Shotskis And Taglines: All The Lowlights From Hillary Clinton’s Bravo Appearance

Shotskis And Taglines: All The Lowlights From Hillary Clinton’s Bravo Appearance

Clinton decided to stop by 'Watch What Happens Live with Andy Cohen' on the promotional tour for Hulu's new 'Hillary' docuseries.
Emily Jashinsky
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Hillary Clinton is feeling free. Kind of.

Having tackled Howard Stern’s show in December, finally relenting to the host’s charm offensive, Clinton decided to stop by “Watch What Happens Live with Andy Cohen” on the promotional tour for Hulu’s new “Hillary” docuseries. Cohen is as capable as Stern at coaxing public figures into candor about their personal lives. (An Andrew Cohen employed by NBC Universal donated thousands of dollars to Clinton’s 2016 campaign.)

Clinton, an avowed “Real Housewives of New York City” fan, didn’t give much away, although she did “make it nice” and rip a shot from Jimmy Fallon’s shotski with RHONY star Dorinda Medley, an old friend and enthusiastic campaign donor. (Medley’s late husband Richard was a Democratic congressional staffer, Geraldine Ferraro speechwriter, and adviser to George Soros.)

Clinton played “Plead the Fifth” and a game called “Rumor Hill,” in which Cohen presented her with a rapid-fire stream of gossip to confirm or deny. We learned her relationship with Barbra Streisand is just fine, she made the White House a “no-smoking zone,” Anna Wintour helped style her 2016, and that, yes, she said, “F-ck the correspondent’s dinner” before the bin Laden raid. The former secretary of state also called House Speaker Nancy Pelosi’s (D-Calif.) decision to tear up her copy of the president’s State of the Union address an “interesting and effective gesture.”

Clinton declined to weigh in on the Trumps’ marriage, conceding, “I’m the last person to comment on anybody’s relationship.” On the After Show, Clinton said wedding Bill was the biggest risk she’s ever taken and rated her ability to hold her liquor at a 10. She also mentioned she would “absolutely” meet with Sen. Bernie Sanders (I-Vt.) if he reached out.

According to Clinton, Kate McKinnon and Amy Poehler are responsible for her favorite “Saturday Night Live” impersonations. They “really captured it,” she told Cohen.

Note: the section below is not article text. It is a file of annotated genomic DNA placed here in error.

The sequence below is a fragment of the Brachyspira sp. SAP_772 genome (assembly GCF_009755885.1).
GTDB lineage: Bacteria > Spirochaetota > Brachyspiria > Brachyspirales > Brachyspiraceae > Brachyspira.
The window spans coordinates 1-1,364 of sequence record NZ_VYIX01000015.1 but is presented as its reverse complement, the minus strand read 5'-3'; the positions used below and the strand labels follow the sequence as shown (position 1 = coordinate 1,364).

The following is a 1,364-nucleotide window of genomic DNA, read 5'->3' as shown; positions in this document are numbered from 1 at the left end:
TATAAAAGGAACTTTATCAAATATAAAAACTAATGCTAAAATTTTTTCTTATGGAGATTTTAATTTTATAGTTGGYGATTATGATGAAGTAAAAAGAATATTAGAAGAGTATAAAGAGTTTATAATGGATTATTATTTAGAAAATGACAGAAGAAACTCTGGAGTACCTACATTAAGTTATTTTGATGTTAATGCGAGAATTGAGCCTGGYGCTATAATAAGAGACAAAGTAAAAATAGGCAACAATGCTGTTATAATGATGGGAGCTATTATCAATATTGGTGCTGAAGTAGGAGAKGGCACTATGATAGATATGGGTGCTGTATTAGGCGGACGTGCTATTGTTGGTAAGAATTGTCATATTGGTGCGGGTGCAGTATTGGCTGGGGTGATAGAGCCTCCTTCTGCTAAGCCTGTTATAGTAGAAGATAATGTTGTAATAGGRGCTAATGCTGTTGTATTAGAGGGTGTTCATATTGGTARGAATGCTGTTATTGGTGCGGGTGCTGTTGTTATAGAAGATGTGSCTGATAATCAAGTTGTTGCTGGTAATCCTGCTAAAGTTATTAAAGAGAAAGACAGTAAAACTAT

Praising her daughter’s Twitter account, Clinton said, “We’re so divided right now and we’re so hostile toward people that we think don’t agree with us or somehow are different from us that somebody has to start trying to bridge that gulf.” The basket of deplorables, of course, went unmentioned.

The Daily Beast was amused:

The revelations were nothing particularly scandalous, but they were pretty fun. She’s forgotten the name of a world leader she’s meeting before. She’s taken a roadie with her in a motorcade. She’s gotten tipsy with Obama. She’s gone skinny-dipping, but not in the White House pool. She’s been to a gay bar. It was all very cute!

“The entire thing was a blast,” the Beast later added. “Sometimes it’s just fun to see a world leader be allowed to enjoy herself with such abandon, freed of shackles of political propriety.”

If this is Clinton “enjoy[ing] herself with abandon, freed of shackles of political propriety,” I am deeply concerned she might be a robot. It was mildly interesting, sure, to see her on Cohen’s laidback set, answering questions about alien babies with a group of “RuPaul” contestants behind the bar. Like most politicians, she’s capable of delivering lame jokes and laughing in a semi-human way when necessary. But she was still diplomatic.

Countess LuAnn performing “Girl Code,” now that’s someone enjoying herself with abandon. Good Bravo stars should make terrible politicians. (Even when they’re actual politicians.)

Like many a WWHL guest before her, Clinton was asked to say what her “Real Housewives” tagline would be. After Cohen asked, Clinton feigned surprise. “Ohhhhh,” she said, while Cohen replied, “I heard that you came with one.”

Clinton laughed and delivered her tagline. “I’m neither as good or as bad as some people say,” she smirked. Smooth, as ever.

Emily Jashinsky is culture editor at The Federalist. You can follow her on Twitter @emilyjashinsky .
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